Skip to main content

Vonage Stock Jumps on $5.3B Accord for Takeover by Ericsson

Vonage shares jumped after the business communications service provider agreed to be purchased by Sweden's Ericsson for $5.3 billion.
  • Author:
  • Publish date:

Shares of Vonage  (VG) - Get Vonage Holdings Corp. Report jumped Monday after the business communications service provider agreed to be purchased by Ericsson  (ERIC) - Get Telefonaktiebolaget LM Ericsson Report for $5.3 billion in cash. 

The move comes about three months after Jana Partners, which owns about 4% of Vonage, implored the company to hire advisers to explore strategic alternatives, including a possible sale. 

Sweden-based Ericsson agreed to pay $21 a share for Vonage, Holmdel, N.J. 

The deal price is a premium of 28% to Vonage's closing share price on Friday of $16.37 a share. And the companies said it’s a premium of 34% to the volume-weighted average share price over the three months through Friday: $15.71 a share.

Shares of Vonage at last check were 25% higher at $20.42. Shares of Ericsson dropped 4% to $10.48.

Scroll to Continue

TheStreet Recommends

The enterprise value of the deal is $6.2 billion.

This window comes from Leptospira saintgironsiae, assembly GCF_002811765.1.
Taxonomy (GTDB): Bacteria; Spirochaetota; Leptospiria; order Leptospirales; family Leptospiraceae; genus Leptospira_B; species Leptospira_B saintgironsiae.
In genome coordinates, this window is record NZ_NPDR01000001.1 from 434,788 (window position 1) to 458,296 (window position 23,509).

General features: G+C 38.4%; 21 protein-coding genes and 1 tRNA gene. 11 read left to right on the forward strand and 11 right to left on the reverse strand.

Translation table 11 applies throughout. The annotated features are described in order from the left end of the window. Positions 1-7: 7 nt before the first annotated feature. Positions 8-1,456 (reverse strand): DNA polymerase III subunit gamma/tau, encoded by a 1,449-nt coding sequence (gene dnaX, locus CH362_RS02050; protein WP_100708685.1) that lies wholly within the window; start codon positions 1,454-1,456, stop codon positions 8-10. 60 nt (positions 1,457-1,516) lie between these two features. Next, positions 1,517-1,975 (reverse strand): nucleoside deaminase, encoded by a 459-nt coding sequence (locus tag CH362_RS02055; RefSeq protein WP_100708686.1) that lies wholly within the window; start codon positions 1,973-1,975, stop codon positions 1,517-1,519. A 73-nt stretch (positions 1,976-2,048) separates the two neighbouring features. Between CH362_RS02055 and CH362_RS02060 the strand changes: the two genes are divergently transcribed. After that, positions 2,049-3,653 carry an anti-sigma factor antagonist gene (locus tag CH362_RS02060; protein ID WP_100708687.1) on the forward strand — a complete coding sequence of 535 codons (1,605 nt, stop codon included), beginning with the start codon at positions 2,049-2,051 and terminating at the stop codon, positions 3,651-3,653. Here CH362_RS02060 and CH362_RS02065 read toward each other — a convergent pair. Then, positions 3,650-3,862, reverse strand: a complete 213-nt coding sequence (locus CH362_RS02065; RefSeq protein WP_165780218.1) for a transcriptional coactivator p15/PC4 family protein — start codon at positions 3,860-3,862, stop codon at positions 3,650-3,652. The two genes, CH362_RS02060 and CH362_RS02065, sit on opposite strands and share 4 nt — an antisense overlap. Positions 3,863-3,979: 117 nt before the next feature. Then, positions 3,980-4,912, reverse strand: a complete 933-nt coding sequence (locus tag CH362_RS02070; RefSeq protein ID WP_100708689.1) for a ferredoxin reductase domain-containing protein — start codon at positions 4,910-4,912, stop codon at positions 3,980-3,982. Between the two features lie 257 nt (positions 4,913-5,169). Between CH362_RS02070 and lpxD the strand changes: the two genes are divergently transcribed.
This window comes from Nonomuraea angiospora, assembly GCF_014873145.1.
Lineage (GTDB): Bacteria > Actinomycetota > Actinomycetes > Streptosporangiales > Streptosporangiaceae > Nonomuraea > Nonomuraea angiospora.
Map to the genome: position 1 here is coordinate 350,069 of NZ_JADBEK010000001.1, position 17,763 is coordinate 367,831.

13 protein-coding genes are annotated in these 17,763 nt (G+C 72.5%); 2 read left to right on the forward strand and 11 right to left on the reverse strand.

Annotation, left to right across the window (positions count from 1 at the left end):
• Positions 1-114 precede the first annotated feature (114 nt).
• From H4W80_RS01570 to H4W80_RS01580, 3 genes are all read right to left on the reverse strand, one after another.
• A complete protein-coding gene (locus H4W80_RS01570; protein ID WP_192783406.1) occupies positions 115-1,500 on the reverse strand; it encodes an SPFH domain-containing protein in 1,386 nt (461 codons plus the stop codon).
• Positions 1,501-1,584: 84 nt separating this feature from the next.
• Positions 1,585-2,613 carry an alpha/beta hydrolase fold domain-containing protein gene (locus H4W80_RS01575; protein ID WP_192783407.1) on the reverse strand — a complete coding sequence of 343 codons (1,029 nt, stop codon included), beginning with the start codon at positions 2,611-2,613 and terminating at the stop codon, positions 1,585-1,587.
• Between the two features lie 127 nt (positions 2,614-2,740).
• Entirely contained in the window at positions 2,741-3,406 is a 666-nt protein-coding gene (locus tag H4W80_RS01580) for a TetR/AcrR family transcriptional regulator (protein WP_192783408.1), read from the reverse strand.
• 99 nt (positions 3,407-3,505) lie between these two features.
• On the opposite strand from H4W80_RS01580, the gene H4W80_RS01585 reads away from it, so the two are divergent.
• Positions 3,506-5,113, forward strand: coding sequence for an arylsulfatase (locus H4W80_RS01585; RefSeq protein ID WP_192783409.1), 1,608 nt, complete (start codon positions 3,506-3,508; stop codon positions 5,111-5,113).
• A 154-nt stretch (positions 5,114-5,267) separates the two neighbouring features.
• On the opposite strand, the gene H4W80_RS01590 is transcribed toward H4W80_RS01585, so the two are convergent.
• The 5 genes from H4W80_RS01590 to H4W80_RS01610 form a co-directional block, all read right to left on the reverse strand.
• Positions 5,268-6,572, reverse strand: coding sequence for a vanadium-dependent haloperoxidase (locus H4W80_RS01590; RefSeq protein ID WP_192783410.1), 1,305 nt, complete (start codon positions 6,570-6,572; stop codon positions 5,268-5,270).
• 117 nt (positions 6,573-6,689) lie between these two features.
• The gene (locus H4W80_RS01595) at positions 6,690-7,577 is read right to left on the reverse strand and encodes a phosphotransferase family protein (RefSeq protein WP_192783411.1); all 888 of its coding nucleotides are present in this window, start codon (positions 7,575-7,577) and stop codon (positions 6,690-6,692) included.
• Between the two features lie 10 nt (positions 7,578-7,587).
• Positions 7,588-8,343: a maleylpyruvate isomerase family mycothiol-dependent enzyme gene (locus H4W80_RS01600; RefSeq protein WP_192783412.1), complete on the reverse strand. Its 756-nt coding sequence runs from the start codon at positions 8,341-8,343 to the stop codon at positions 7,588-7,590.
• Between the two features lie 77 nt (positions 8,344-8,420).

"The core of our strategy is to build leading mobile networks through technology leadership," Ericsson President and CEO Börje Ekholm said in a statement.

"This provides the foundation to build an enterprise business. The acquisition of Vonage is the next step in delivering on that strategic priority. Vonage gives us a platform to help our customers monetize the investments in the network, benefitting developers and businesses."

Vonage and its rivals are what The Wall Street Journal called communications platform-as-a-service companies. They give companies tools with which to interact with employees and customers by text message, chat services, video and voice.

Vonage's cloud-based communications platform accounts for about 80% of its annual $1.4 billion revenue.

Ericsson's move into cloud-based services comes when the company has seen its market share dip in China. And it has issues with component shortages due to the global supply-chain slowdown.